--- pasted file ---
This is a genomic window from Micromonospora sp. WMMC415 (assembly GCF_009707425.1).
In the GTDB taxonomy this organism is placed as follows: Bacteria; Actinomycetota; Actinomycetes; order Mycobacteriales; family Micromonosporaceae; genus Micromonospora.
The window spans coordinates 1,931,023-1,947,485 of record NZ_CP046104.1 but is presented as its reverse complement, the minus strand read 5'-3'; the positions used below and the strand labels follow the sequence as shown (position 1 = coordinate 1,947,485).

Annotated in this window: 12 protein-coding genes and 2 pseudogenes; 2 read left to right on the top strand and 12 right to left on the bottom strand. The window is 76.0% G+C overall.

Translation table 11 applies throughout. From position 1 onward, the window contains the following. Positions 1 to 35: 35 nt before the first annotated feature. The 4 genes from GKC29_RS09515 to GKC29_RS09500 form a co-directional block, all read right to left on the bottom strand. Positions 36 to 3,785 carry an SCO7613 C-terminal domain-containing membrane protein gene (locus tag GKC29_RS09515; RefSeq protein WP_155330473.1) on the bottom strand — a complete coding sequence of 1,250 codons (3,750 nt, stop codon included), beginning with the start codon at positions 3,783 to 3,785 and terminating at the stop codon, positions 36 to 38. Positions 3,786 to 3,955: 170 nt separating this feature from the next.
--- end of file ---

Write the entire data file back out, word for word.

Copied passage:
This is a genomic window from Micromonospora sp. WMMC415 (assembly GCF_009707425.1).
In the GTDB taxonomy this organism is placed as follows: Bacteria; Actinomycetota; Actinomycetes; order Mycobacteriales; family Micromonosporaceae; genus Micromonospora.
The window spans coordinates 1,931,023-1,947,485 of record NZ_CP046104.1 but is presented as its reverse complement, the minus strand read 5'-3'; the positions used below and the strand labels follow the sequence as shown (position 1 = coordinate 1,947,485).

Annotated in this window: 12 protein-coding genes and 2 pseudogenes; 2 read left to right on the top strand and 12 right to left on the bottom strand. The window is 76.0% G+C overall.

Translation table 11 applies throughout. From position 1 onward, the window contains the following. Positions 1 to 35: 35 nt before the first annotated feature. The 4 genes from GKC29_RS09515 to GKC29_RS09500 form a co-directional block, all read right to left on the bottom strand. Positions 36 to 3,785 carry an SCO7613 C-terminal domain-containing membrane protein gene (locus tag GKC29_RS09515; RefSeq protein WP_155330473.1) on the bottom strand — a complete coding sequence of 1,250 codons (3,750 nt, stop codon included), beginning with the start codon at positions 3,783 to 3,785 and terminating at the stop codon, positions 36 to 38. Positions 3,786 to 3,955: 170 nt separating this feature from the next.